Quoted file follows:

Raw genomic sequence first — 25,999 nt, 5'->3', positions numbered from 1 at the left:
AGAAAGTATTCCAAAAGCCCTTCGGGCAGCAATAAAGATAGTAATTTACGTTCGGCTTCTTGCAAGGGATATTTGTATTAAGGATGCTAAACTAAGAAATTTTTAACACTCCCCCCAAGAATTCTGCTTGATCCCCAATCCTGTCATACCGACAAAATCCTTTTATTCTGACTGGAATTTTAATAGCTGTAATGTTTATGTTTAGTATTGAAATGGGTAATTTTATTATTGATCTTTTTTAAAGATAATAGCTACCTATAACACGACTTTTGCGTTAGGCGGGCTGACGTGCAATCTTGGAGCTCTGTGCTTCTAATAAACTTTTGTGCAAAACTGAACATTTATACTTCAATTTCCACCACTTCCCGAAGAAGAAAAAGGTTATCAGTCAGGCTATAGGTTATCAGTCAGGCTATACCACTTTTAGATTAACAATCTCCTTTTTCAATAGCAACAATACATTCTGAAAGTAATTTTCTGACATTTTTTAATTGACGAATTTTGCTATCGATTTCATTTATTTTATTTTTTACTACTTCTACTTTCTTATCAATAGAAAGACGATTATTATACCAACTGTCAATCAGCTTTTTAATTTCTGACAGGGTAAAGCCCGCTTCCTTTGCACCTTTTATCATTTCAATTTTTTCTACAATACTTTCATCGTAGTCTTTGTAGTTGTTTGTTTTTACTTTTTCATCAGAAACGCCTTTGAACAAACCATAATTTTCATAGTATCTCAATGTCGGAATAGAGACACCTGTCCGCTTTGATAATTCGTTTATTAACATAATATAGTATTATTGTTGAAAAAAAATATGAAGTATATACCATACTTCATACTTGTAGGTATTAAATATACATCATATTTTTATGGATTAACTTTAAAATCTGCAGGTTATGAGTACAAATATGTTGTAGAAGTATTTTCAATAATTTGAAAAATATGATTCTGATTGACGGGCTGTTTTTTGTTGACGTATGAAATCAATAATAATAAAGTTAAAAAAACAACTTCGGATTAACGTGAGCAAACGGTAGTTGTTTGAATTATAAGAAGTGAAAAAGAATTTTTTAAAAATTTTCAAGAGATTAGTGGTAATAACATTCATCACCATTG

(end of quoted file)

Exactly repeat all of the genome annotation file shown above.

Raw genomic sequence first — 25,999 nt, 5'->3', positions numbered from 1 at the left:
AGAAAGTATTCCAAAAGCCCTTCGGGCAGCAATAAAGATAGTAATTTACGTTCGGCTTCTTGCAAGGGATATTTGTATTAAGGATGCTAAACTAAGAAATTTTTAACACTCCCCCCAAGAATTCTGCTTGATCCCCAATCCTGTCATACCGACAAAATCCTTTTATTCTGACTGGAATTTTAATAGCTGTAATGTTTATGTTTAGTATTGAAATGGGTAATTTTATTATTGATCTTTTTTAAAGATAATAGCTACCTATAACACGACTTTTGCGTTAGGCGGGCTGACGTGCAATCTTGGAGCTCTGTGCTTCTAATAAACTTTTGTGCAAAACTGAACATTTATACTTCAATTTCCACCACTTCCCGAAGAAGAAAAAGGTTATCAGTCAGGCTATAGGTTATCAGTCAGGCTATACCACTTTTAGATTAACAATCTCCTTTTTCAATAGCAACAATACATTCTGAAAGTAATTTTCTGACATTTTTTAATTGACGAATTTTGCTATCGATTTCATTTATTTTATTTTTTACTACTTCTACTTTCTTATCAATAGAAAGACGATTATTATACCAACTGTCAATCAGCTTTTTAATTTCTGACAGGGTAAAGCCCGCTTCCTTTGCACCTTTTATCATTTCAATTTTTTCTACAATACTTTCATCGTAGTCTTTGTAGTTGTTTGTTTTTACTTTTTCATCAGAAACGCCTTTGAACAAACCATAATTTTCATAGTATCTCAATGTCGGAATAGAGACACCTGTCCGCTTTGATAATTCGTTTATTAACATAATATAGTATTATTGTTGAAAAAAAATATGAAGTATATACCATACTTCATACTTGTAGGTATTAAATATACATCATATTTTTATGGATTAACTTTAAAATCTGCAGGTTATGAGTACAAATATGTTGTAGAAGTATTTTCAATAATTTGAAAAATATGATTCTGATTGACGGGCTGTTTTTTGTTGACGTATGAAATCAATAATAATAAAGTTAAAAAAACAACTTCGGATTAACGTGAGCAAACGGTAGTTGTTTGAATTATAAGAAGTGAAAAAGAATTTTTTAAAAATTTTCAAGAGATTAGTGGTAATAACATTCATCACCATTG